Right to information and security
By: Ayesha Jawad & Khushboo Ejaz
The recent wave of erosion of freedom of information (FOI) laws in Pakistan, has not only given citizens qualified right of access to information held by public institutions but have also triggered challenges for the government. Undoubtedly, this transformation has not only enhanced the vision and access of the public to the information, otherwise categorized, but has also initiated trials for the government.
Freedom of Information can be defined as the right to access information held by public bodies. It is an integral part of the fundamental right of freedom of expression, as recognised by Resolution 59 of the UN General Assembly adopted in 1946, as well as by Article 19 of the Universal Declaration of Human Rights (1948): “to seek, receive and impart information and ideas through any media and regardless of frontiers”. FOI has also been enshrined in important and decisive international instruments such as International Covenant on Civil and Political Rights (1966), UNESCO World Press Freedom Day conference in Brisbane, Australia, 3 May 2010. Furthermore, this right has been further been incorporated in UN sustainable development goals envisage the protection to the right to access information, and journalists’ safety.
Besides, Article 19-A of the Constitution of the Islamic Republic of Pakistan, in the wake of the 18th Amendment on April 8, 2010, has also been widely acknowledged right to information as a fundamental constitutional right. This was the result of a decade long struggle which can be traced back in 1990s. In October 2002, President Musharraf promulgated the Freedom of Information Ordinance 2002 (FOI Ordinance), largely at the initiative of the Asian Development Bank. The Ordinance should have lapsed within four months; it became permanent following the 17th Amendment to the Constitution. Moreover, at provincial level Pakistan has succeeded in drafting and implementing more extensive legislation. RTI bills are based on the principle of providing maximum disclosure. The laws clearly indicate that there is no blanket immunity for public bodies in the law and there is strict imposition of penalties for withholding or destroying information.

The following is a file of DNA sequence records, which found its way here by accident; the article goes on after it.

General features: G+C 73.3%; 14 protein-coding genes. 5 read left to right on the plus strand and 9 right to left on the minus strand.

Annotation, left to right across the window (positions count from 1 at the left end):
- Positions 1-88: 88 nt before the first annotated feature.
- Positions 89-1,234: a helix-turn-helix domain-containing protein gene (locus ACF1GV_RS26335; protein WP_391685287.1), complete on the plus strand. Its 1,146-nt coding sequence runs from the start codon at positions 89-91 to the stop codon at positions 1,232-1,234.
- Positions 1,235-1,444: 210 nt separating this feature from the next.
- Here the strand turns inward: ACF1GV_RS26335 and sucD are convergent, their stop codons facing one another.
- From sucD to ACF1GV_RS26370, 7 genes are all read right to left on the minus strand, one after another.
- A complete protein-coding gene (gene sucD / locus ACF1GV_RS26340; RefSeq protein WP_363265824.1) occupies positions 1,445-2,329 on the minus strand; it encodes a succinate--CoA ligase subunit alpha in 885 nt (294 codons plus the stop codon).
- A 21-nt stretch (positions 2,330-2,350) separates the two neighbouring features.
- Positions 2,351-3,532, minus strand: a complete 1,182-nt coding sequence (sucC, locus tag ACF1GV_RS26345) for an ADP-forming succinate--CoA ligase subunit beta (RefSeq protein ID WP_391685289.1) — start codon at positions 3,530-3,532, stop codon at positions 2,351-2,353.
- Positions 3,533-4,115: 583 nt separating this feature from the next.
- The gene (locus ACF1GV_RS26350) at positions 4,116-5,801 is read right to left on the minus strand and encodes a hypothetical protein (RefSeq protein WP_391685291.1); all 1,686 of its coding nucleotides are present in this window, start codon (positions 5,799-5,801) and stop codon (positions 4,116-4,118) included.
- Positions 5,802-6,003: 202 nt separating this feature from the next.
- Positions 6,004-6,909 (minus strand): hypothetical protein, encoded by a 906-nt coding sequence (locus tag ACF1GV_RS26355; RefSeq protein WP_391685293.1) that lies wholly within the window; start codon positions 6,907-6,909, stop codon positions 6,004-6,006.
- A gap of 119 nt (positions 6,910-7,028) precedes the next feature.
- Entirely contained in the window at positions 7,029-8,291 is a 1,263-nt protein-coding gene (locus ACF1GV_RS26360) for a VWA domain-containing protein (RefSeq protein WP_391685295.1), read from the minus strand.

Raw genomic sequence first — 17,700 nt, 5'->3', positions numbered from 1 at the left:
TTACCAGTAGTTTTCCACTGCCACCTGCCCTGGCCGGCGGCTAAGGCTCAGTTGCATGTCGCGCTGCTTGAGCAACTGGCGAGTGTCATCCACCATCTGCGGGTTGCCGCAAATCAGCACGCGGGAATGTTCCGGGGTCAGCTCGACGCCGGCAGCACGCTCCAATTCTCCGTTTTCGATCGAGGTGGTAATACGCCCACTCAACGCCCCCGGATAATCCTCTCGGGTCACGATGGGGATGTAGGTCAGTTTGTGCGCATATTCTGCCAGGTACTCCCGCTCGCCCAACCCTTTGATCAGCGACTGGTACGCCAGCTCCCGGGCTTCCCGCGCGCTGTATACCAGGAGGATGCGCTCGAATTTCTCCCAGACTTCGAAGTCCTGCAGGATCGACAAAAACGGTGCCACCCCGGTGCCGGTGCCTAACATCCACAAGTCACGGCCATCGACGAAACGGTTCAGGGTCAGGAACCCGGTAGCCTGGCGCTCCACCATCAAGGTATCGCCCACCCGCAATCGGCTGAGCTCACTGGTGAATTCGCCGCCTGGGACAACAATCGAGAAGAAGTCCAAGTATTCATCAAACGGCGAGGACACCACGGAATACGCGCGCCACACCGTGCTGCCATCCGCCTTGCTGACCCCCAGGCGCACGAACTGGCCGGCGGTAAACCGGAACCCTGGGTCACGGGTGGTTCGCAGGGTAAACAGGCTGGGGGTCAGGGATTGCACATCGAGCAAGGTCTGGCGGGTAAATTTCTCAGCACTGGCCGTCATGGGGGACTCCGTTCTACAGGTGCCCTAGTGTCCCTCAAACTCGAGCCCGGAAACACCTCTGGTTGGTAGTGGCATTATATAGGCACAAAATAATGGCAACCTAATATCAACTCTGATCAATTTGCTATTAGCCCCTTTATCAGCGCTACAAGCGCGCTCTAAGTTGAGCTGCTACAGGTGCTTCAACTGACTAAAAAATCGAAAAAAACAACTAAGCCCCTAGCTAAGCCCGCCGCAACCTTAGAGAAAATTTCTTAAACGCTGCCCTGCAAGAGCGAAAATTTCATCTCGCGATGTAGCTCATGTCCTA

Nevertheless, such laws definitely challenge the state’s exclusive traditional right to retain information by terming it ‘classified’. What information falls into the classified and has protected shield against the implemented law? Classified information is sensitive information to which access is restricted by law or regulation to particular classes of people. The contradiction prevails that what information can be classified and which ones can be disclosed upon request. Is there any legislation, rules, by-laws for the guidance of people and governmental agencies to categories the classified and declassified information. There has to be a clear differentiation in specifying overt and covert information under official secret act. According to the National Archives Act, 1993, public records shall be made available to the public for the purpose of reference or research after twenty years of their creation. Moreover, FIO requires the retention of information prior to revealing the information. Strong law regarding whistleblowers also provide protection to the person who reveals information. Is this protection unbridled? This matter was also brought in light in the recent scandal broke with leakage of news by one of the leading newspaper.
Pakistan has witnessed and experienced scandals of ‘Memogate’ or ‘Dawnleaks’, where a clear rift could be seen between the powerful generals of the country with the existent government of the time on sharing of information. The Interior Minister Chaudhry Nisar made a very clear statement that the Dawn Story was inaccurate and against national security. However, it was also very adamantly declared by the Interior Minister that journalist was a free man, but inquiry will be set up to look into the mater. Such scandals not only triggered the long lingering debate on civil-military relations but also question the credibility of news, sources of leakages and the feeble secrecy structure of the information department.
Questions remain the same from 2011 till today that what information should be shared and what should be made secret? Merely passing legislation won’t solve such issues. The national legislature needs to work properly and intensively to differentiate between ‘classified and non-classified’ news.